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Bruins in Paris

Latina education panel features Napolitano, others and draws protesters

By Naheed Rajwani

Dec. 2, 2013 10:08 p.m.

Amid chants from protesters Monday evening, University of California President Janet Napolitano, actress Eva Longoria and other prominent members of the Latino community participated in a panel about Latinas and their educational prospects.

The event was held in the Korn Convocation Hall and focused on “Making Education Work for Latinas in the U.S.,” a report about Latinas and their chances of success in education that was co-sponsored by the Civil Rights Project at UCLA, the California Community Foundation and the Eva Longoria Foundation.

“I think most people who agree that education is a critical civil rights issue of our time. … Without education, Latinas, Latinos and other minorities are left on the margins of society,” said Patricia Gándara, co-director of the Civil Rights Project at UCLA.

The Civil Rights Project conducts research and sponsors events about civil rights issues.

Marcelo M. Suarez-Orozco, dean of the UCLA Graduate School of Education and Information Studies, moderated the panel, where participants shared their personal experiences as Latinas in the United States.

“I have been really blessed to have access to amazing role models. … I come from a family of educators that stressed the importance of (education),” said Longoria, whose family has resided in the U.S. for generations.

Antonia Hernández, president and CEO of the California Community Foundation and a UCLA alumna, said she thinks it is important to help women access quality education and to support them as they pursue their degrees.

“It you want to improve the quality of life for families, you invest in women and if you look at philanthropy around the world … a lot of the work was focused on women,” she said.

Research done for the “Making Education Work for Latinas in the U.S.” report shows that Latinas are more likely to be successful educationally if they have Latino teachers and counselors as mentors, and are involved in extracurricular activities.

Discussions about the Latino community were, at times, overshadowed by chants and stomping from outside the auditorium. The aim of the protest was to draw attention to the number of undocumented individuals who were deported while Napolitano was secretary of Homeland Security, said fifth-year international development studies student Antonio Elizondo, one of the organizers of the protest.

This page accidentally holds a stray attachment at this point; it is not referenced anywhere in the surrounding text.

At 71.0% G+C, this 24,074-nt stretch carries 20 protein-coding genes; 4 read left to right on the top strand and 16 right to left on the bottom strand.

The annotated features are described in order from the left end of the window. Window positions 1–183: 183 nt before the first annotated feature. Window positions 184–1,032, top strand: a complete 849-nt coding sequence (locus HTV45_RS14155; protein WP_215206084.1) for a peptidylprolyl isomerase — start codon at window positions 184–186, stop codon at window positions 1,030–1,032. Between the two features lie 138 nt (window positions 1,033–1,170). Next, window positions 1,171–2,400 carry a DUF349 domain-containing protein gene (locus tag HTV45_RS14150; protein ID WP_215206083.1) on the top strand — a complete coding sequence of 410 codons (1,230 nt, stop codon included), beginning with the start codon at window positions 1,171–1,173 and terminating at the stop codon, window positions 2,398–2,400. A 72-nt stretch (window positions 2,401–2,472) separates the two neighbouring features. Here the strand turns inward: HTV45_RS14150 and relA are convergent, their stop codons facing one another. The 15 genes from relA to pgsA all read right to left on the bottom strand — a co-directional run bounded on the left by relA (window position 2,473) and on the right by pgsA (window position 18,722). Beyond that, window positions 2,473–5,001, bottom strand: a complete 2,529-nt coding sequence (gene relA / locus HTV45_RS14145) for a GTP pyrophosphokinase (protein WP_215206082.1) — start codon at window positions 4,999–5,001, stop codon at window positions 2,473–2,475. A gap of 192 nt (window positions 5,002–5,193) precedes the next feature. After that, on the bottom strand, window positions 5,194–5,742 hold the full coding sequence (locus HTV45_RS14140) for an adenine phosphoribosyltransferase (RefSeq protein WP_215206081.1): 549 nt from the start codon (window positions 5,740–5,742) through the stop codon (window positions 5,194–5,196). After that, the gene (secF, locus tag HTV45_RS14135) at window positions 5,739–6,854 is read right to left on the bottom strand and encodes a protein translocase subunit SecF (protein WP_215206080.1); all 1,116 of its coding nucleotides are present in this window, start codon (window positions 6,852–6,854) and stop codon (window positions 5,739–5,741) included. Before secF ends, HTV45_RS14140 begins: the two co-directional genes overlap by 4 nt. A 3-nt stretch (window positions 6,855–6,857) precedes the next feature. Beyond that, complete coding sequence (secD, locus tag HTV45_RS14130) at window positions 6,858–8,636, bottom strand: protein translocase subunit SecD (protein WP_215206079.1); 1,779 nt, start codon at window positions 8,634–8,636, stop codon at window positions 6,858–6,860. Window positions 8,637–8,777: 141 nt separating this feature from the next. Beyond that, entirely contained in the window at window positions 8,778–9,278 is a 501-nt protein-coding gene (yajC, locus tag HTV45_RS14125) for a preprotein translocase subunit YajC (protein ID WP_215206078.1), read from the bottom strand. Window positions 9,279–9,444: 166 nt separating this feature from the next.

A few protesters were also present in the audience and briefly interrupted the discussion. One protester stood up in the audience section when Suarez-Orozco asked Napolitano to share her own perspective on education.

“What about the millions of Latinas who have been deported?” one of the protesters asked.

Both protesters called on Napolitano to resign and continued asking questions regarding her work as secretary of Homeland Security before she was appointed as UC President earlier this year.

The protesters were escorted outside the auditorium and the discussion continued, although protesters outside the auditorium continued chanting throughout the event.

Napolitano said she was there to offer her insight to discuss how the UC can build a bridge for Latinas as the representative of the University of California system, not to discuss what it’s like to enforce a law and what it’s like to improve it.

“She’s the president of the University of California. She’s not the head of immigration enforcement anymore,” said UC spokesman Steve Montiel.

Montiel added that Napolitano has tried to meet with students and hear their concerns during her visits to UC campuses.

Still, some of the protesters said they do not think Napolitano has done enough to address their needs or respond to their calls for her resignation.

Some protesters said they did not think that Napolitano should have been on the panel because of her past as the secretary of Homeland Security.

Audience members included prominent Latinos such as Calif. Sen. Ed Hernandez and labor leader and civil rights activist Dolores Huerta.

Huerta said she thought Monday’s panel affirmed what she already knew, but appreciated that it was held on a college campus so other members of the community could also learn about the Latina experience.

“Some of these issues are kind of swept under the table – these students are living through them,” Huerta said.

Contributing reports by Alex Torpey and Kai Huntamer, Bruin contributors.

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